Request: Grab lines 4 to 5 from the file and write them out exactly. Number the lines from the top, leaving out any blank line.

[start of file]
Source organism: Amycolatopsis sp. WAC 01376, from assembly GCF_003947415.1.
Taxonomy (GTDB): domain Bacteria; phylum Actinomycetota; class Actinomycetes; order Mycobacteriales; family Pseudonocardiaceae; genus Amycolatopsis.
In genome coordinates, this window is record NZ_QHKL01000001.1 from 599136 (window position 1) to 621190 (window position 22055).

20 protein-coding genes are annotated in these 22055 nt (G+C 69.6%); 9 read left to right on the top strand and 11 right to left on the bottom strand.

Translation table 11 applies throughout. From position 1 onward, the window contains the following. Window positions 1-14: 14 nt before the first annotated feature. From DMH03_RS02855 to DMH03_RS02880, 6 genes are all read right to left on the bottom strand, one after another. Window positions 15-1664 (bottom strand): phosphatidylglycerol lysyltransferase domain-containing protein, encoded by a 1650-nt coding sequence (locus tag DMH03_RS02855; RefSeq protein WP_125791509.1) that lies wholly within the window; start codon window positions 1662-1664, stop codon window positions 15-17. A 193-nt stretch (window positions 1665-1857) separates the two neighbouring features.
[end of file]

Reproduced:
20 protein-coding genes are annotated in these 22055 nt (G+C 69.6%); 9 read left to right on the top strand and 11 right to left on the bottom strand.

Translation table 11 applies throughout. From position 1 onward, the window contains the following. Window positions 1-14: 14 nt before the first annotated feature. From DMH03_RS02855 to DMH03_RS02880, 6 genes are all read right to left on the bottom strand, one after another. Window positions 15-1664 (bottom strand): phosphatidylglycerol lysyltransferase domain-containing protein, encoded by a 1650-nt coding sequence (locus tag DMH03_RS02855; RefSeq protein WP_125791509.1) that lies wholly within the window; start codon window positions 1662-1664, stop codon window positions 15-17. A 193-nt stretch (window positions 1665-1857) separates the two neighbouring features.